The Jalopy Journal
Discussion in 'Traditional Customs' started by El Camino Kid, Apr 23, 2018.
Anyone know this car? Was for sale at Hershey a few years ago. Probably still has my drool smears on it. I think it was somewhere in the $40k range. One of those "sell it all to buy this" kinda cars.
I would love to know if anybody knows anything about this car, where it is and who built it!
Been a long while since I had anything to add to a H.A.M.B. post. My 64 and a bobber I’ve finally finished. Now that the bike is done I’m looking for some 14” supremes and thinking of a new paint job.
Nice El Camino. It looks perfect with the wheels that are on it. A little bit of race car look always helps the style. At the time of your 64 and my 65, the 5 spoke wheels were very popular, but expensive. That was the look my friends and I wanted, but could not afford. So, keep those 5 spokes.
There were only two times that I had to put our Harley Sportster in the back of the El Camino. I had made a nice ramp sturdy enough to ride our two desert racing motorcycles up the ramps after a long race. So, when the Sportster could not move on its own, I had to get the modified bike inside the bed for transport. It was a little "shaky", but manageable. The weight difference made it a little wobbly. Nice photo of your bike in the back.
Here is an interesting story you might like for your El Camino.
We are partial to the color RED. Two red 1940 Ford Sedan Delivery hot rods, and one red 65 El Camino, as well as several not HAMB friendly fast cars over the years.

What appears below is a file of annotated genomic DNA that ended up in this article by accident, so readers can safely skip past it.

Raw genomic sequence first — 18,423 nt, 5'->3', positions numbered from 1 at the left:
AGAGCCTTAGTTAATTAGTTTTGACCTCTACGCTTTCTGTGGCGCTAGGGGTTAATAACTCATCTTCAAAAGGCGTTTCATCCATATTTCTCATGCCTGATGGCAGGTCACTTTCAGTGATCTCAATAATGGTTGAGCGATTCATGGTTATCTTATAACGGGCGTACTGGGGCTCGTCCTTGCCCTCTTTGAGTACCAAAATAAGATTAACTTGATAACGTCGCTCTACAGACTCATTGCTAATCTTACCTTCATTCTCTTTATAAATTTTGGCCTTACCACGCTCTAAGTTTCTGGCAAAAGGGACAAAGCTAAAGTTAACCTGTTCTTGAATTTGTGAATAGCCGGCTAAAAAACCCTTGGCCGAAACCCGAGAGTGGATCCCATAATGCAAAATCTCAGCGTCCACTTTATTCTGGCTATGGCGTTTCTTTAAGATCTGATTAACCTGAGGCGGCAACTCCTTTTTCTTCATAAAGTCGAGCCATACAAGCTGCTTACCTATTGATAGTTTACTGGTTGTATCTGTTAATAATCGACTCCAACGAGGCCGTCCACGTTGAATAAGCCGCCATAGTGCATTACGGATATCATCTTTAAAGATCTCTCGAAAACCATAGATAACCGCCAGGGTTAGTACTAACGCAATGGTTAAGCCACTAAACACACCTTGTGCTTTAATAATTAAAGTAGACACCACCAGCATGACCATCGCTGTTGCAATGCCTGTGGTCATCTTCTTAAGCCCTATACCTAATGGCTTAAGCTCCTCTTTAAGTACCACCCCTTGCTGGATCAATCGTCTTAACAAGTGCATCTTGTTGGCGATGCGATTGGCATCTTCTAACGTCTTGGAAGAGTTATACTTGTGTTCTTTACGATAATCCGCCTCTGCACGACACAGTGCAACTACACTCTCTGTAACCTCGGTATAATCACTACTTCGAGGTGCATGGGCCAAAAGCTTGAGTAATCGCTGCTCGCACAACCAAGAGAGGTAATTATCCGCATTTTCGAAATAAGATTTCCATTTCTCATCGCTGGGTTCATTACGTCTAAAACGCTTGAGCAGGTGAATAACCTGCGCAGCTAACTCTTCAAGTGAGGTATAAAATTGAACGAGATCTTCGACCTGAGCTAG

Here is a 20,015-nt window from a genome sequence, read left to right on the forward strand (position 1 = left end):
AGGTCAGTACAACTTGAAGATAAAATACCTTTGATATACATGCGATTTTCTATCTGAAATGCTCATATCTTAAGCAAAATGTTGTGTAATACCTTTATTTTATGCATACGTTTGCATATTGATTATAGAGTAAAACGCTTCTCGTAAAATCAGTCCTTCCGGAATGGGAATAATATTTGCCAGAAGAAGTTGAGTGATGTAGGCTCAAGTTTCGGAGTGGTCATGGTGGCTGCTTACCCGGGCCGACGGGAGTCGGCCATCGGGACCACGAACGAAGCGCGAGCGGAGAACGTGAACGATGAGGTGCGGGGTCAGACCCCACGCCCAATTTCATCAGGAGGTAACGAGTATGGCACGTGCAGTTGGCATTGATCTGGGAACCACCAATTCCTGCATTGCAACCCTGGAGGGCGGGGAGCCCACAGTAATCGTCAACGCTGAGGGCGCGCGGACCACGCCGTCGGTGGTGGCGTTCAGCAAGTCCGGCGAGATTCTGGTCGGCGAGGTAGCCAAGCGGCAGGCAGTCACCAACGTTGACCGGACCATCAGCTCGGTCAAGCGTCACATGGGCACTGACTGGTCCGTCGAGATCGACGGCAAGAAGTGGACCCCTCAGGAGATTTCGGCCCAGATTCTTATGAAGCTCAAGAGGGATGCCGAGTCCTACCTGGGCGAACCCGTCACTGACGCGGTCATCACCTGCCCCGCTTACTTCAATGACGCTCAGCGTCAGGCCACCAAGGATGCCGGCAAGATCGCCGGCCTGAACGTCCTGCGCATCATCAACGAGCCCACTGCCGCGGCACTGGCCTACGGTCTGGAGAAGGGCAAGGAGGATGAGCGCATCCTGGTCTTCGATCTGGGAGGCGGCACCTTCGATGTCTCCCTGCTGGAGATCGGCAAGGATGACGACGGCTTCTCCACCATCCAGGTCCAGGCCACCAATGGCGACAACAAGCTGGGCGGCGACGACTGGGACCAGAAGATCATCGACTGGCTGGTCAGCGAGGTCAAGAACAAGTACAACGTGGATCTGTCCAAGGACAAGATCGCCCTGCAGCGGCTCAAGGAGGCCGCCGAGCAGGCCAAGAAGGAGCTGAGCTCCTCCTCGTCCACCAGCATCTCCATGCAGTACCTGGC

An air shock gauge that fits under the rear panel of the El Camino, just under the valve stem. These days, a portable compressor would fit in the rear bed compartment near the cab. It is well built inside and weather proofing could be done. That way no more trips to the gas station for air. And, no more "up in the rear stink bug" look for an empty bed from the gas station back to your house or where ever you may have to have air in the rear shocks. Instant air anywhere, in any location.
I pulled the air shocks off the El Camino for Gas-A-Just and some air lift 1000 air bags. I route the line into the cab and use a tire infiltrator to add air as needed. I'd love to bag it and slam it to the ground but this is gonna need to be a working truck and I don't want to cut up the bed, I like to be able to roll bikes into it easy.
I see the need for a working truck and bed. Our was always working and the bed always had stuff in it on our travels. This is what I remember when I took off the steel plate that the factory put in place. There is space under there for additional storage when needed. I just did not have the time to fix that section of our El Camino up for further projects.
already there under the plate...
It can be useful for a myriad of stuff, like compressors already hooked up to the shocks, with an inside of the cab switch. Then there is no need to ever break out a portable compressor or make a run to the gas station.
Your results will vary is a handy answer for your needs.
STARLINER 2012 WICHITA KS
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